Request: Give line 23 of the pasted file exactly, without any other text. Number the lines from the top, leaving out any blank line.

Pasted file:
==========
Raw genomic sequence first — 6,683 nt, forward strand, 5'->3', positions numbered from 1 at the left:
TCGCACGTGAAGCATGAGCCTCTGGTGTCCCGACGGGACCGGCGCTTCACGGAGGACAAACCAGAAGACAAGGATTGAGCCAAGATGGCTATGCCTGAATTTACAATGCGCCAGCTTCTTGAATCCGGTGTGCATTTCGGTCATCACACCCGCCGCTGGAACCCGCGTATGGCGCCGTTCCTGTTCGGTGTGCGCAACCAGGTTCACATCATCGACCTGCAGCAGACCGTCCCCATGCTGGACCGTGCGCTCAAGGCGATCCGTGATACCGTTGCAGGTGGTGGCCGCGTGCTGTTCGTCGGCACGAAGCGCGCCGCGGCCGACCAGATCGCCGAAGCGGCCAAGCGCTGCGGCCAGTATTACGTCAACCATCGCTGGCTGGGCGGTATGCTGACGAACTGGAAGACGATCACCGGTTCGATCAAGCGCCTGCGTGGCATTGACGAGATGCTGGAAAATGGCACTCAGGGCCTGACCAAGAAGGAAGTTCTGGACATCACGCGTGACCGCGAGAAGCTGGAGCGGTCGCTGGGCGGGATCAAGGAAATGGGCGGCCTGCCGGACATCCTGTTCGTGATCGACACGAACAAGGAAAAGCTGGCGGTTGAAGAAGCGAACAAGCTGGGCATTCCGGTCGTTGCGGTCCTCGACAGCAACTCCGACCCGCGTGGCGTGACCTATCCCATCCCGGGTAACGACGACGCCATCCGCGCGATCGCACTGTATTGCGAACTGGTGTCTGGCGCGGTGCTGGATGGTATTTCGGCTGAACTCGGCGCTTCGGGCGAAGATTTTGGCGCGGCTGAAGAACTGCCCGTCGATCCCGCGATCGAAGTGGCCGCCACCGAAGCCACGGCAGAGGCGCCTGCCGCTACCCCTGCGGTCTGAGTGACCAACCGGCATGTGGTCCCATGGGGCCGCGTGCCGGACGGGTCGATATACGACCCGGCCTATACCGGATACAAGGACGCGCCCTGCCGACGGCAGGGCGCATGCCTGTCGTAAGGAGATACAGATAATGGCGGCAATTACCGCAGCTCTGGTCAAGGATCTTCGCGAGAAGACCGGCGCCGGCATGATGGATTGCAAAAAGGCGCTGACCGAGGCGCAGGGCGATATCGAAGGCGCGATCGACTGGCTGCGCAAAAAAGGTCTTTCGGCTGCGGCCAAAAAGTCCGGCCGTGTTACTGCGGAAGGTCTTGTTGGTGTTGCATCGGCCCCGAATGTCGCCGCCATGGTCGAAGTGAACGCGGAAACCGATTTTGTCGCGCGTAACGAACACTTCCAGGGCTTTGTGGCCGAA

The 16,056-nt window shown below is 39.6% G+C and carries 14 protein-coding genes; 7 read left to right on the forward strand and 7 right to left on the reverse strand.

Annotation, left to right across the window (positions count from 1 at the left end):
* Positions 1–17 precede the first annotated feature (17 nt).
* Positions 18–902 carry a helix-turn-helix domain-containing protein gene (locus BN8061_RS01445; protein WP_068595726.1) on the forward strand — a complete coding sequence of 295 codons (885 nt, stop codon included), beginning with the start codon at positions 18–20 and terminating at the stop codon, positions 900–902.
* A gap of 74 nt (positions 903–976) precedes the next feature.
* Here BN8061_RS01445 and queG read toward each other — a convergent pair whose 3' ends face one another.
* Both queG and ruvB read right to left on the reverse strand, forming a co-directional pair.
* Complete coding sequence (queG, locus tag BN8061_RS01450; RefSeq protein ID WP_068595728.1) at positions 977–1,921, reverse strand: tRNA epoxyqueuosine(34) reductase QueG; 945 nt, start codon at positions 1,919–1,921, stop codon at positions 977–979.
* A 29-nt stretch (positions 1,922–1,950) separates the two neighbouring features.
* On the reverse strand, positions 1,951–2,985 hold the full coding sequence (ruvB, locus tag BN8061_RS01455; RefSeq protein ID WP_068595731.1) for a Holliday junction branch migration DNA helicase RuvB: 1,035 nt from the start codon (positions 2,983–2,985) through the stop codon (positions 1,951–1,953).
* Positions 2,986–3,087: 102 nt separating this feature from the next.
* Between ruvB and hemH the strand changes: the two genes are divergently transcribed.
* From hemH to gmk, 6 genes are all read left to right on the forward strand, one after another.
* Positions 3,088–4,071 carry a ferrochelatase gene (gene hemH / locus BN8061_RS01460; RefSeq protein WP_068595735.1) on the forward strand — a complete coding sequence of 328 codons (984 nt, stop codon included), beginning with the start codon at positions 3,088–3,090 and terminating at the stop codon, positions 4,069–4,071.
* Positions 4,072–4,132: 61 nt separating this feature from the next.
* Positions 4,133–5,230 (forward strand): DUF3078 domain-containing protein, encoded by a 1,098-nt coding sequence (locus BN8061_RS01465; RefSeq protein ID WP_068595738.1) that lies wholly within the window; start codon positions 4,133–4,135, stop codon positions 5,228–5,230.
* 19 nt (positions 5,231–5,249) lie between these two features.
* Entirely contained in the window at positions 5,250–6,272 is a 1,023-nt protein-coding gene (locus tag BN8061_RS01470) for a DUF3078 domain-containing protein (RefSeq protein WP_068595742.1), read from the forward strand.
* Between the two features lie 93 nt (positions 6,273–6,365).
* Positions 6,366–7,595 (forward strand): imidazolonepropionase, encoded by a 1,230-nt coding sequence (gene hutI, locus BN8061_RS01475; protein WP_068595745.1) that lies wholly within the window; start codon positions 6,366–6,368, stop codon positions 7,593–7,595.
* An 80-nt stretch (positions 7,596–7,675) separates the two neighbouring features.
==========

* An 80-nt stretch (positions 7,596–7,675) separates the two neighbouring features.